H&M Foundation invites the public to vote on the best ideas that can help revolutionize the fashion industry toward a sustainable, waste-free future.
Initiated in 2015, the competition is now on to its second round, with â‚¬1 million up for grabs between five winners. The vote, at globalchangeaward.com, closes on April 2. The public will determine how the â‚¬1 million will be split, with the top innovation receiving â‚¬300,000. All winners receive an innovation accelerator to help realize their ideas and get industry access.
The first of the 2016 five is a digital content thread that facilitates the recycling of clothes. By weaving an RFID thread with a digitalized ingredients’ list into the garment, recyclers will know what the garment is composed of.
There’s a carbon-binding nylon made from water, biomass and solar energy instead of oil. The nylon also binds greenouse gases into the material, to help with a zero-emissions world.
Third, a vegetal leather made from wine production waste helps with animal welfare, and eliminates the use of oil in making synthetic leather.
Fourth, old denim is broken down into particles, which are turned into a colouring powder to dye new denim, saving water and energy in production.
Finally, ‘manure couture’ takes the cellulose in cow manure and turns it into a biodegradable textile, reducing the release of methane gas and harmful substances.
The result will be announced at a ceremony at the Stockholm city hall on April 5.
â€˜The second round of Global Change Award received 2,883 innovative ideas from 130 countries, which is even more than last year. Cross-border challenges call for a cross-border approach. I am convinced that by bringing people from different industries, with different backgrounds and perspectives together we can make a fundamental shift, speeding up the transition to a circular waste-free fashion industry,’ said Karl-Johan Persson, CEO of Hennes & Mauritz. Fifty-six per cent of the innovations came from women.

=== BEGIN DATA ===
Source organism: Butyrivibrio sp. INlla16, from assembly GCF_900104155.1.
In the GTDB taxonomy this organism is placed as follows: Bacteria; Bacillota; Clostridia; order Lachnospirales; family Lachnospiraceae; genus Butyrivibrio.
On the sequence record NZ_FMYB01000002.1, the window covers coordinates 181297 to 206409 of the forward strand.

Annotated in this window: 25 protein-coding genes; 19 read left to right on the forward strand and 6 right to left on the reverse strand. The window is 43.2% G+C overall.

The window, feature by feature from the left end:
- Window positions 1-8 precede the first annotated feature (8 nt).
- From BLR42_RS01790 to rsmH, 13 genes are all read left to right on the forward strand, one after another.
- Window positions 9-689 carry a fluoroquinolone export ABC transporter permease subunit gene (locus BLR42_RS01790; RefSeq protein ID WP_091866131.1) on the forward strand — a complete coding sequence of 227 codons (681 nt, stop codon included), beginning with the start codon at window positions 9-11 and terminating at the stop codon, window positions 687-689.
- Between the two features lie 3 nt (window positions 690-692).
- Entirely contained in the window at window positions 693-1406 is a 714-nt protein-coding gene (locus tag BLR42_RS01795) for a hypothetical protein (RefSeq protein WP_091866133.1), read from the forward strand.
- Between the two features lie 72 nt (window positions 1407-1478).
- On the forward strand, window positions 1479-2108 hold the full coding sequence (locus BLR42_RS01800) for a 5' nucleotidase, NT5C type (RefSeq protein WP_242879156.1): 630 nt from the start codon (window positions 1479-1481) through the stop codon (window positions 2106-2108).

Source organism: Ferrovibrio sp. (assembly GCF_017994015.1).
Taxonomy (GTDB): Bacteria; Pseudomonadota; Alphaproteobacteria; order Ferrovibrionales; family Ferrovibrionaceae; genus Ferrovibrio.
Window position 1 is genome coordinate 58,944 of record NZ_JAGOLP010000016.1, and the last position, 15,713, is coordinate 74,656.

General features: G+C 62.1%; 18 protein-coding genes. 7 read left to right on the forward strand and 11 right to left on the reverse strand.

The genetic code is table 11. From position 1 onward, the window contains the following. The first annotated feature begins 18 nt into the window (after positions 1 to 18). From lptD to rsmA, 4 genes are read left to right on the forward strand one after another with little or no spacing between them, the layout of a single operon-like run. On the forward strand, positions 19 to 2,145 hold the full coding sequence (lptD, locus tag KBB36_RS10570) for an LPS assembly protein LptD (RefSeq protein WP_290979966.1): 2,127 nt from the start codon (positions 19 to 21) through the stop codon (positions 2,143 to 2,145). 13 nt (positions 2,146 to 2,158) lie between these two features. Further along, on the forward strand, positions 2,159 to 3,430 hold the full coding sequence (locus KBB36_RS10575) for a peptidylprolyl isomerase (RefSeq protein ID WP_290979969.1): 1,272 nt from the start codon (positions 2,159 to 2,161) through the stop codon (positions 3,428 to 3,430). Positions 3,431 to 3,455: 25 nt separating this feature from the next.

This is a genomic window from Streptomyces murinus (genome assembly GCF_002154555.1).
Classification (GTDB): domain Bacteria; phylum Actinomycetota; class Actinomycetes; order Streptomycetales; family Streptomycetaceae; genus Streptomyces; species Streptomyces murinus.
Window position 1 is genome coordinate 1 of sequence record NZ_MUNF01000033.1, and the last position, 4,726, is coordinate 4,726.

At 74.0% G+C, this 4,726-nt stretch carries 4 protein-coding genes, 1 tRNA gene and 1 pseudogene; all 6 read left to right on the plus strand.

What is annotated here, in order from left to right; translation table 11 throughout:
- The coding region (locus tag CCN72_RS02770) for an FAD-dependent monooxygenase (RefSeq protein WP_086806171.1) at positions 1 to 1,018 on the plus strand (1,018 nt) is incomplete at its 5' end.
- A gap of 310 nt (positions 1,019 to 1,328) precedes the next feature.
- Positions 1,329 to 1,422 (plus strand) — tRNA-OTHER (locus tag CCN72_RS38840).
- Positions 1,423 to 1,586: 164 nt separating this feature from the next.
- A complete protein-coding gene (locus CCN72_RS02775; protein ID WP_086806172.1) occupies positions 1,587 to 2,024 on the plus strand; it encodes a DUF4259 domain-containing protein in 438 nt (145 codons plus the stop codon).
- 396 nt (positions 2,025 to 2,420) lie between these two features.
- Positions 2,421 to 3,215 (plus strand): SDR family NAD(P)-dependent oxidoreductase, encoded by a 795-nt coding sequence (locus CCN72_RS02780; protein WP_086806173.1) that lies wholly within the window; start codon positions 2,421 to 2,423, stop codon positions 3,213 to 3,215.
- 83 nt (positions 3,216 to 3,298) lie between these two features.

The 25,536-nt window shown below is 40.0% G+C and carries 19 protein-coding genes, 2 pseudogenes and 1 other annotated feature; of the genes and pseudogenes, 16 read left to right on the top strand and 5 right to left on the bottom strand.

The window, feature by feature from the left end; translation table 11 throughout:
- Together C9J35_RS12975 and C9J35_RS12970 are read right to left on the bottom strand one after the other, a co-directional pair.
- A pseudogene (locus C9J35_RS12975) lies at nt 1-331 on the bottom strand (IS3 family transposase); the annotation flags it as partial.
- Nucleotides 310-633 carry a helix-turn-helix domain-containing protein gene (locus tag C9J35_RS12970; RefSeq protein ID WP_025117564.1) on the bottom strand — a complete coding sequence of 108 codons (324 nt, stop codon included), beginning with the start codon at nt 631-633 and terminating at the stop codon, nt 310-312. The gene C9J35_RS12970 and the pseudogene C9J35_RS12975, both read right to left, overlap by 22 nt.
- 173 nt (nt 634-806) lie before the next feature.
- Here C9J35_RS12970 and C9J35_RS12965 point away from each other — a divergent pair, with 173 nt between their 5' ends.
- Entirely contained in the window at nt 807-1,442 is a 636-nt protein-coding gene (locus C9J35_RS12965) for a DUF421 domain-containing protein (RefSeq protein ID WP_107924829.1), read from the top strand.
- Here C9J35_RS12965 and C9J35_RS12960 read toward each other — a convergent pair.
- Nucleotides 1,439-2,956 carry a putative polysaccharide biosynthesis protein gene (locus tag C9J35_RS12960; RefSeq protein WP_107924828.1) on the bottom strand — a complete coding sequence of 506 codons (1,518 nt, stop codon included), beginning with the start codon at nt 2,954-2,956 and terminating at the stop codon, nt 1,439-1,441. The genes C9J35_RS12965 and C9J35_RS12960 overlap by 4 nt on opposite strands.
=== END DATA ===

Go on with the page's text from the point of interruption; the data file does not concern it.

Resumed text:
The top five were chosen by an expert panel, comprising: Vikram Widge, had of climate and carbon finance at the World Bank Group; Rebecca Earley, professor in sustainable textile and fashion design at University of the Arts London; Amber Valletta, model, actress, entrepreneur and sustainability influencer; Ellis Rubinstein, president and CEO, New York Academy of Sciences; David Roberts, distinguished faculty, Singularity University; Lewis Perkins, president, Cradle to Cradle Products Innovation Institute; Johan L. Kuylenstierna, executive director for Stockholm Environment Institute; and Dame Ellen MacArthur, founder, Ellen MacArthur Foundation. The late Franca Sozzani, editor-in-chief, Vogue Italia, was an expert panel member in 2015 and 2016, but passed away before helping to select this year’s winners. All members participate pro bono.